It's taken the French a long time to react, but over the past few years they have begun to realise that the challenge posed by the so-called New World is not going to go away. I wouldn't say
they have come over all touchy feely (they pride themselves on being individualists after all), but there are signs
the French are starting to formulate collective responses to deep-seated problems.
Two things are worth commenting on. The first is the likely introduction (still to be ratified by the government) of a catch-all category, Vin de Vignobles de France, along the lines of the South Eastern Australia denomination. This will enable producers to source grapes (or wine) from France's 64 different wine regions and blend them together. In the past, such pan-regional wines had to be labelled as Vins de Table and were not allowed to use a vintage or the name of grape varieties on the label.
Of even greater importance (at least from my point of view) are the changes to the appellation contrôlée (AOC) system that will come into effect later this year. Instead of being run by local "syndicats", which always struck me as counter productive at best and a blatant conflict of interest at worst, this will now be administered by a new, national body called the Organisme de Défense et de Gestion (ODG).
Another responsibility that will be taken away from the syndicats is the granting of the "agrément", the system by which appellation wines are deemed to be of sufficient quality to be sold to the public. In the past, this was a joke. Very few wines were rejected, and those that were often failed because they were interesting, rather than faulty. Now that certified independent bodies will conduct the blind tastings, France's appellations have a chance to re-establish themselves as a guarantee of quality as well as origin. Let's hope those bodies show some teeth.
One decision that has not been taken at a national level, and should be, is to appoint a single person to represent France's vinous interests in the UK. Let's call such a person Mr or Ms France. Sopexa does a good job, but the fact that it doesn't represent Bordeaux (handled by R&R Teamwork), Champagne (Peretti Communicatons) or Roussillon (Focus PR), and shares the Languedoc with Westbury, undermines France's ability to speak with a single, clear voice. Why not have an active figurehead, similar to Michael Cox of Wines of Chile, Jo Mason of Wines of South Africa or James Forbes of Wines of Argentina to promote France's many qualities?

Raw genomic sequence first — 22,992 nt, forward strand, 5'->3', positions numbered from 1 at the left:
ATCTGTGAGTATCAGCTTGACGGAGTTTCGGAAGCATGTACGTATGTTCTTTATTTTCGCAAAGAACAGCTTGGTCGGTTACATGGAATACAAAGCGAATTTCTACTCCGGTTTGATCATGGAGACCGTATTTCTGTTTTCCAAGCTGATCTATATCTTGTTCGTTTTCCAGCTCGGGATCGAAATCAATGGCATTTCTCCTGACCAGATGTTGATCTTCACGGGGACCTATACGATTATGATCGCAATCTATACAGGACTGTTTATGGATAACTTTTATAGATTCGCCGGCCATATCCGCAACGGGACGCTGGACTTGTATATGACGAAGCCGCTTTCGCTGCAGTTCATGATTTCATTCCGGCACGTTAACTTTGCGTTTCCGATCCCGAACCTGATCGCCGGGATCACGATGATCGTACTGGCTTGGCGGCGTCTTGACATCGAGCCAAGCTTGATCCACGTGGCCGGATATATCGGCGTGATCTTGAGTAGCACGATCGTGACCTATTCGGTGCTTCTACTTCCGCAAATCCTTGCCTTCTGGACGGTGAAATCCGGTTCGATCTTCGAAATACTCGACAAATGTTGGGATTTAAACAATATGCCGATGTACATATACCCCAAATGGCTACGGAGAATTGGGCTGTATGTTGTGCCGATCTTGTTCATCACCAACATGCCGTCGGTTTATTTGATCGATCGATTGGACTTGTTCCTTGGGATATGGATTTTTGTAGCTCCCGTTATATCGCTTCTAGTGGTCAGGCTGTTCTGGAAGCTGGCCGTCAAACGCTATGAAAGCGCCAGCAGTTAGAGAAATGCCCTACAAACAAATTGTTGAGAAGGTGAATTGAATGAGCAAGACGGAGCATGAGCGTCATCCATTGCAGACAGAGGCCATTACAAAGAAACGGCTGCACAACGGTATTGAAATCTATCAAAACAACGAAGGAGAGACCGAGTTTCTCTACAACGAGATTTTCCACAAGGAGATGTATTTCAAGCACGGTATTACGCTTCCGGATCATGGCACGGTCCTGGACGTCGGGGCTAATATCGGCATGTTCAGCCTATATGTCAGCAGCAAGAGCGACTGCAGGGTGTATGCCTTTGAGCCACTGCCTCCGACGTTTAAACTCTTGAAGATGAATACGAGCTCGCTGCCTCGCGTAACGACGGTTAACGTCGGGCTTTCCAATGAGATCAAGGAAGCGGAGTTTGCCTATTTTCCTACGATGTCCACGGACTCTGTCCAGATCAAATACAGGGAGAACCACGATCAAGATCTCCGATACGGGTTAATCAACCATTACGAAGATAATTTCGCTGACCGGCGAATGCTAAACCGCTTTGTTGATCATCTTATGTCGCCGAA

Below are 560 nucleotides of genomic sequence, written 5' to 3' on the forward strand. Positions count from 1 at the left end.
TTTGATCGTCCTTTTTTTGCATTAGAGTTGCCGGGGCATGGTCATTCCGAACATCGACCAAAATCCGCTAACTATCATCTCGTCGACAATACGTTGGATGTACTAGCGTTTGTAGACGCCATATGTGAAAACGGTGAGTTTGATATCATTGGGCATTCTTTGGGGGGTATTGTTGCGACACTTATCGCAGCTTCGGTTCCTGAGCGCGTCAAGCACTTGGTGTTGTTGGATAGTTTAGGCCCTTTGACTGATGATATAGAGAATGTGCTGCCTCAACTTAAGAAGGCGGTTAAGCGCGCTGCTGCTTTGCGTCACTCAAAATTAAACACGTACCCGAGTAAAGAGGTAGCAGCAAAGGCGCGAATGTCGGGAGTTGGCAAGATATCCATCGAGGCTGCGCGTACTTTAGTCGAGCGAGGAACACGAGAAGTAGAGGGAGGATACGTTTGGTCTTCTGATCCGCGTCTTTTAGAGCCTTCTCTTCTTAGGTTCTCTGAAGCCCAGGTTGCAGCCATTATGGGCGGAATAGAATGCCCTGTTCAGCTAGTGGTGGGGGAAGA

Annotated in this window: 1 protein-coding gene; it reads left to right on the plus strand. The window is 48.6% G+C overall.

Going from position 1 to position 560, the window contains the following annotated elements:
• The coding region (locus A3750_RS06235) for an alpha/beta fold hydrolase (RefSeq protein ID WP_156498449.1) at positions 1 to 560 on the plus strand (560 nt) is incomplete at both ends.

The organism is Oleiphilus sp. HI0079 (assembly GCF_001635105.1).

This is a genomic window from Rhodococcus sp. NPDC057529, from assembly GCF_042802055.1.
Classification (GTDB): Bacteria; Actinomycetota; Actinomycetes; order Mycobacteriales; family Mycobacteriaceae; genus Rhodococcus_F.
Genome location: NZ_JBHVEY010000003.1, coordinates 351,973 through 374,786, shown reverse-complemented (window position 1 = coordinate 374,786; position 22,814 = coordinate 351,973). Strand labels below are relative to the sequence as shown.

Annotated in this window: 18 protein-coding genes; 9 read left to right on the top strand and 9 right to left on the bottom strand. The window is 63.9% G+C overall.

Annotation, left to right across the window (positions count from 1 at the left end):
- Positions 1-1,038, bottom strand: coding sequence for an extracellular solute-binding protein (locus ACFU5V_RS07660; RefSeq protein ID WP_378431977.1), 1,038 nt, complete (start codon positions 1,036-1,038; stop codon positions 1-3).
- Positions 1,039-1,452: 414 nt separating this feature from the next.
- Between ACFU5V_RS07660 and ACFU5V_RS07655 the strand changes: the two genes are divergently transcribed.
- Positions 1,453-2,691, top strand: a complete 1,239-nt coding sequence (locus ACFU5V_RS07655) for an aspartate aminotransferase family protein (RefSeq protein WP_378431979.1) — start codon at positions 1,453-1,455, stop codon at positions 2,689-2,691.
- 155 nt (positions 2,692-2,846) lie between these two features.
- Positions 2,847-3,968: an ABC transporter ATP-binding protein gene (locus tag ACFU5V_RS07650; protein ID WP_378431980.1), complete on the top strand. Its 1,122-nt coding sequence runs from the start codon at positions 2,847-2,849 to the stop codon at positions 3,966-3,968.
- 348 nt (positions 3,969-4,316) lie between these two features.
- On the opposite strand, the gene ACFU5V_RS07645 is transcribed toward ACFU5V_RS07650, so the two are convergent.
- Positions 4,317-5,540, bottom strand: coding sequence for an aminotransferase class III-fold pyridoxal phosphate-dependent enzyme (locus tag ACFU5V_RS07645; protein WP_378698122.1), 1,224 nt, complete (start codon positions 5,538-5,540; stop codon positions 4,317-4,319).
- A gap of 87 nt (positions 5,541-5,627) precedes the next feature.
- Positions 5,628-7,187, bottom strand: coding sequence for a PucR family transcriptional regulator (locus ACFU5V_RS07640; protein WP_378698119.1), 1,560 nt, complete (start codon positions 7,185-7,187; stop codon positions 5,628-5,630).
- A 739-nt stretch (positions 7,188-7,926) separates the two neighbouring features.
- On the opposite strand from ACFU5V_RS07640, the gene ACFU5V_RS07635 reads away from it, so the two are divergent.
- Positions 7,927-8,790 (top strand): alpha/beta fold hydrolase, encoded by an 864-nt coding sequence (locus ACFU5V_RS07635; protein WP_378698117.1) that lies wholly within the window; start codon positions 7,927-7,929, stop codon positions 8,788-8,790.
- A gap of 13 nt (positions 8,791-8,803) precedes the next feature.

The recent debate about the future of French wines, held at the annual France Under One Roof tasting and organised by Thierry's, highlighted a number of positives. Over the years, I've been a panellist at a number of such debates, but this one felt more optimistic than usual. There were the usual complaints about French bureaucracy and the inability to take radical decisions before they've been ratified by dozens of committees and sub-committees, but most of the speakers were upbeat.
In the past, I've always considered myself a passionate, yet all too often disappointed Francophile. My position has always been that, at the top end, no one makes wines that can compare with France's. Yet the absence of decent brands and the presence of too many truly mediocre wines in the middle and lower reaches of the market kept undermining my faith in what France at its best stands for: complexity, diversity, elegance and (in a positive sense) heritage.
That won't change overnight, but there are lots of positive signs. France's average bottle price (£4.31) is now second only to New Zealand's (£6.26), reflecting the country's growing strength above £5. France is doing well in the booming rosé category (it has 12% of the 9.1 million case market). And, most exciting of all, France's brands are improving: to cite only a few names, La Chasse du Pape, Blason de Bourgogne, La Différence, Paul Mas, Gérard Bertrand, La Grille, Mont Tauch, Chat-en-Oeuf, Laurent Miquel and the Plaimont co-op are all making great value wines.
As consumers begin to tire of the same old grape varieties (many of them French, it must be said), France is in a position to offer them thrilling new flavours. Off the top of my head, I'd nominate Rolle, Savagnin, Grenache Gris, Sauvignon Gris, Picpoul, Gros and Petit Manseng, Grolleau, Fer Servadou, Carignan, Braucol, Alicante Bouschet and Mourvèdre as varieties that deserve a wider audience.
France is not without its problems (not least the anti-alcohol lobby, bickering between various regional and category representatives and a president who doesn't drink), but is in a better position now than it has been for 20 years. It has the vineyards, the winemakers and the wines to regain its position as the UK's number one supplier. What it doesn't have, at least not yet, is an individual, or even a group of people, with the vision, the courage and the knowledge to make it happen.